A PPI from the commodity classification system measures change in prices received for a product or service regardless of industry of origin. It organizes products by similarity, end use, or material composition. This system is unique to the PPI and does not match any other standard coding structure, such as the SIC or the U.N. Standard International Trade Classification (SITC). Historical continuity of index series, the needs of index users, and a variety of ad hoc factors were important in developing the PPI commodity classification.
Final Demand-Intermediate Demand (FD-ID)
Final Demand-Intermediate Demand (FD-ID) indexes are made up of PPIs in the commodity system. This system regroups commodity indexes to create aggregate PPIs according to the type of buyer and the amount of physical processing or assembly products have undergone. The FD-ID system replaced the PPI "stage-of-processing" (SOP) system as PPI's primary aggregation model with the release of data for January 2014. The scope of the SOP system was narrower than the PPI index. Over 600 FD-ID PPIs are available measuring price change for goods, services, and construction sold to final demand and intermediate demand.
The final demand portion of the FD-ID system measures price change for commodities sold as personal consumption, capital investment, government purchases, and exports. The intermediate demand portion of the FD-ID system tracks price change for goods, services, and construction products sold to businesses as inputs to production, excluding capital investment.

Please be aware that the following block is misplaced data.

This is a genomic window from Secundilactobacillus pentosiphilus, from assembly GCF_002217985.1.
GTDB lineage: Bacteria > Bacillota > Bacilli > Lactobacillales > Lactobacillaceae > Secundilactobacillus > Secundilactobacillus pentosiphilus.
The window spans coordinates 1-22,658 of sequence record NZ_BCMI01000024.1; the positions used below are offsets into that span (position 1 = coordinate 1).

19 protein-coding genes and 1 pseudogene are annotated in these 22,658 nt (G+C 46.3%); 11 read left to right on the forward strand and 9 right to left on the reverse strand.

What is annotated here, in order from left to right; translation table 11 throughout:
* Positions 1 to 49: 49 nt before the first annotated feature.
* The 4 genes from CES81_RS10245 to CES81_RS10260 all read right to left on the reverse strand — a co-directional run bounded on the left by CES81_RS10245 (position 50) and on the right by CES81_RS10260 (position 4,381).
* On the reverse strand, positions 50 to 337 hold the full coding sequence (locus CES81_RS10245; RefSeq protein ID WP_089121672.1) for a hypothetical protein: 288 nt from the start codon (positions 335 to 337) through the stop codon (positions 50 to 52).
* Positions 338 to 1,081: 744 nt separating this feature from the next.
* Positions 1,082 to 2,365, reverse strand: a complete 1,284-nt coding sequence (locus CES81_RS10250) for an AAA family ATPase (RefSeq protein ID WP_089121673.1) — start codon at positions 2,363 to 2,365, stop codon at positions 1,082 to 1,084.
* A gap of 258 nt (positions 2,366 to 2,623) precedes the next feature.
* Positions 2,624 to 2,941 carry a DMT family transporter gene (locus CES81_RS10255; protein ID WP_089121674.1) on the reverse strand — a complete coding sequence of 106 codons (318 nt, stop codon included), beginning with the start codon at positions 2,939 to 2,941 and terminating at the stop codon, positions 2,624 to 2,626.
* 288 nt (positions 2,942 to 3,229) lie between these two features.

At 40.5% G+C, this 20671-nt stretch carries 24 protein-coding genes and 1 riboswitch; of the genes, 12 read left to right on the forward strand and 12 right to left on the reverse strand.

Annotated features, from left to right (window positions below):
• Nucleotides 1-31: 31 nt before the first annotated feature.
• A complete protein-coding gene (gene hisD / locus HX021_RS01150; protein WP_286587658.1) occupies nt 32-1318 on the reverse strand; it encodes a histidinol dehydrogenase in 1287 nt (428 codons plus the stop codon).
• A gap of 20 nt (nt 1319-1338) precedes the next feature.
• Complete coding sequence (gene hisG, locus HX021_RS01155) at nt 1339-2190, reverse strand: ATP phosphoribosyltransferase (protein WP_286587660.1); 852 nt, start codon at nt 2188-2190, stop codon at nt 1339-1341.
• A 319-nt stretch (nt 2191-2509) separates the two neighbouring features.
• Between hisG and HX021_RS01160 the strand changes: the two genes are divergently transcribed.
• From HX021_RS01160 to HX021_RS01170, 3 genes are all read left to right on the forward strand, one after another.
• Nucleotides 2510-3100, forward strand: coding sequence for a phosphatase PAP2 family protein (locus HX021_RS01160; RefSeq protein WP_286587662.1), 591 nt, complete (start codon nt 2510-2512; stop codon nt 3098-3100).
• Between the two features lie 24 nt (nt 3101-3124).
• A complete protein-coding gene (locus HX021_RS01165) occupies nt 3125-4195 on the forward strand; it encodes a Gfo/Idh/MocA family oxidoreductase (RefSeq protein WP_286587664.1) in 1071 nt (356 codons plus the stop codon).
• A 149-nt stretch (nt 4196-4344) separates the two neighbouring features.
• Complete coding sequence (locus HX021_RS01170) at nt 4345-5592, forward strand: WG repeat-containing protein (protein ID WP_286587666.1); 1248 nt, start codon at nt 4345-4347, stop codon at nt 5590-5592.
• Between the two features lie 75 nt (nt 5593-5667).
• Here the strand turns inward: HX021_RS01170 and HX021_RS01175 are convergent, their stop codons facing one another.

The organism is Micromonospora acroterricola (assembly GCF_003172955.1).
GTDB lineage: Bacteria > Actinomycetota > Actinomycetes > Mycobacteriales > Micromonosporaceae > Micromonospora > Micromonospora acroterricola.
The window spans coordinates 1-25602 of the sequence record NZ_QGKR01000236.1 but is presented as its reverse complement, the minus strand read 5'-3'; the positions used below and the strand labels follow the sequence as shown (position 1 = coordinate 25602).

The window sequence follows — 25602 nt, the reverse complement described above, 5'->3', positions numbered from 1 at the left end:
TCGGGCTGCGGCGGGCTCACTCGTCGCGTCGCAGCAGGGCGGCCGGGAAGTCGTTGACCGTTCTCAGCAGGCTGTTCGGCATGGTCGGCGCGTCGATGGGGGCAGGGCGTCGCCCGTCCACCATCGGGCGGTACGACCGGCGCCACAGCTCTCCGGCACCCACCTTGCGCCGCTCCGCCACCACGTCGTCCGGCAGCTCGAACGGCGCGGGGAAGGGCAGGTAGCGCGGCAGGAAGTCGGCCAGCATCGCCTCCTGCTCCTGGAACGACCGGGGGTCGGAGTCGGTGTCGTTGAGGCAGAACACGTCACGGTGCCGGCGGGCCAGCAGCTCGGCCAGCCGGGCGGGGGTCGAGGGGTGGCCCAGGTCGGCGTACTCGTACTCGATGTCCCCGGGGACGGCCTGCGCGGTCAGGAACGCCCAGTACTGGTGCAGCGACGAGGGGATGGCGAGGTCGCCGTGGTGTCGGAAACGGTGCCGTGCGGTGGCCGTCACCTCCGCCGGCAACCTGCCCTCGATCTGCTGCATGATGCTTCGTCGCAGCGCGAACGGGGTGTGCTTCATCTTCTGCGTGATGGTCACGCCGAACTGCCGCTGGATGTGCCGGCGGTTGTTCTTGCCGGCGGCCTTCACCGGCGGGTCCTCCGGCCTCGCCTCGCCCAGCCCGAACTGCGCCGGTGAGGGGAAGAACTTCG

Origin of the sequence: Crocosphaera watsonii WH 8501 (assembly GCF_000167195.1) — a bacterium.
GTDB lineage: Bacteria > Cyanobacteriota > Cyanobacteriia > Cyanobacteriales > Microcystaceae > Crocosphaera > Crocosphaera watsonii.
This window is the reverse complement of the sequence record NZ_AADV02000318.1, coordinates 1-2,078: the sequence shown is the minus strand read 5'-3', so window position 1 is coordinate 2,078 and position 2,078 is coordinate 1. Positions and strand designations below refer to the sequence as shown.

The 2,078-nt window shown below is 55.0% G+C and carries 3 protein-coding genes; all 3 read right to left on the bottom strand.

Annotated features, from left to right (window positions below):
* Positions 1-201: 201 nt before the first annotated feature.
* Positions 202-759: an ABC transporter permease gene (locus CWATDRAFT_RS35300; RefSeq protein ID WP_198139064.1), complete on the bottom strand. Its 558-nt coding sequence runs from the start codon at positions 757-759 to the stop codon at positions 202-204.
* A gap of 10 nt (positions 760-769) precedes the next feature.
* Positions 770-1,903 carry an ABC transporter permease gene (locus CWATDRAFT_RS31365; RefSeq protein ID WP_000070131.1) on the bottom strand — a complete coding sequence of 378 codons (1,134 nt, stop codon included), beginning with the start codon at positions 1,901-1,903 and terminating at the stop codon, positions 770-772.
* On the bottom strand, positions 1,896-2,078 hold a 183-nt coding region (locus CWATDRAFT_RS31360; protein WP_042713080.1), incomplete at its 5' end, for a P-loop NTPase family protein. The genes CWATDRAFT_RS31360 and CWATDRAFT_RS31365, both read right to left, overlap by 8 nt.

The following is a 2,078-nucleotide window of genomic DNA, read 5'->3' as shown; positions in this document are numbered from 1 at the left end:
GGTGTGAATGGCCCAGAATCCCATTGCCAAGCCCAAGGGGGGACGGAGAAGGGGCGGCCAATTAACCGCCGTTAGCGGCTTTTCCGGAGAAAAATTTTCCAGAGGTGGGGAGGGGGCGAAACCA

Calculating Index Changes
Movements of price indexes from one month to another are expressed as percent changes, rather than as changes in index points.
Each index measures price changes from a reference period defined to equal 100.0. Currently, some PPIs have an index base set at 1982 = 100, while the remainder have an index base that corresponds with the month prior to the month that the index was introduced. BLS measures price change in relation to that figure. An index level of 110, for example, means there has been a 10% increase in prices since the base period; similarly, an index level of 90 indicates a 10% decrease in prices.
To calculate the percent change in prices between some previous period and a more current period using a PPI, the BLS uses the following formula:
Current period index level - Previous period index level = Index point change